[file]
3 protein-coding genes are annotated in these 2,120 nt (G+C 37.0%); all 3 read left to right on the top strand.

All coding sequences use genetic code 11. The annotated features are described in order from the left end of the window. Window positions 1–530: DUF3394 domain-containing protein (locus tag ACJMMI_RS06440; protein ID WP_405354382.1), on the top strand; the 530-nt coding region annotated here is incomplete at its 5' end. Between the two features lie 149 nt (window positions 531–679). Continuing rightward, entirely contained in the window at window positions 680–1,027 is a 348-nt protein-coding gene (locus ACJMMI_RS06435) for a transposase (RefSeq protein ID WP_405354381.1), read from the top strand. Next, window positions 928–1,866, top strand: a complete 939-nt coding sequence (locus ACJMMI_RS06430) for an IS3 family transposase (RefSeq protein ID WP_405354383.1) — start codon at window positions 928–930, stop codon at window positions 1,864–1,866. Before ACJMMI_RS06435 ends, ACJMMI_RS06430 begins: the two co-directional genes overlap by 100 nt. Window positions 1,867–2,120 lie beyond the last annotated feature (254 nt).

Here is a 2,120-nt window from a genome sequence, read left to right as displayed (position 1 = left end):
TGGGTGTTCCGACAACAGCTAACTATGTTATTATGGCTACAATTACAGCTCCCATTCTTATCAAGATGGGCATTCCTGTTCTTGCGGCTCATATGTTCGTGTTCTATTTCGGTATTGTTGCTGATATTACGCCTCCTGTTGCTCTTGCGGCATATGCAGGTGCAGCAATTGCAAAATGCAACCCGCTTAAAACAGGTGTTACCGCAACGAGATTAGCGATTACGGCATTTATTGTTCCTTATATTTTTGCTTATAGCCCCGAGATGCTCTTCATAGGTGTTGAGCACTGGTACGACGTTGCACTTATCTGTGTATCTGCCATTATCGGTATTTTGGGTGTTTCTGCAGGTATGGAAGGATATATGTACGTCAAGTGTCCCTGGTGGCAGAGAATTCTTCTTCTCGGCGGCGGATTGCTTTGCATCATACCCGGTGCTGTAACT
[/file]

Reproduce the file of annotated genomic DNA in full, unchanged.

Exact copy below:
3 protein-coding genes are annotated in these 2,120 nt (G+C 37.0%); all 3 read left to right on the top strand.

All coding sequences use genetic code 11. The annotated features are described in order from the left end of the window. Window positions 1–530: DUF3394 domain-containing protein (locus tag ACJMMI_RS06440; protein ID WP_405354382.1), on the top strand; the 530-nt coding region annotated here is incomplete at its 5' end. Between the two features lie 149 nt (window positions 531–679). Continuing rightward, entirely contained in the window at window positions 680–1,027 is a 348-nt protein-coding gene (locus ACJMMI_RS06435) for a transposase (RefSeq protein ID WP_405354381.1), read from the top strand. Next, window positions 928–1,866, top strand: a complete 939-nt coding sequence (locus ACJMMI_RS06430) for an IS3 family transposase (RefSeq protein ID WP_405354383.1) — start codon at window positions 928–930, stop codon at window positions 1,864–1,866. Before ACJMMI_RS06435 ends, ACJMMI_RS06430 begins: the two co-directional genes overlap by 100 nt. Window positions 1,867–2,120 lie beyond the last annotated feature (254 nt).

Here is a 2,120-nt window from a genome sequence, read left to right as displayed (position 1 = left end):
TGGGTGTTCCGACAACAGCTAACTATGTTATTATGGCTACAATTACAGCTCCCATTCTTATCAAGATGGGCATTCCTGTTCTTGCGGCTCATATGTTCGTGTTCTATTTCGGTATTGTTGCTGATATTACGCCTCCTGTTGCTCTTGCGGCATATGCAGGTGCAGCAATTGCAAAATGCAACCCGCTTAAAACAGGTGTTACCGCAACGAGATTAGCGATTACGGCATTTATTGTTCCTTATATTTTTGCTTATAGCCCCGAGATGCTCTTCATAGGTGTTGAGCACTGGTACGACGTTGCACTTATCTGTGTATCTGCCATTATCGGTATTTTGGGTGTTTCTGCAGGTATGGAAGGATATATGTACGTCAAGTGTCCCTGGTGGCAGAGAATTCTTCTTCTCGGCGGCGGATTGCTTTGCATCATACCCGGTGCTGTAACT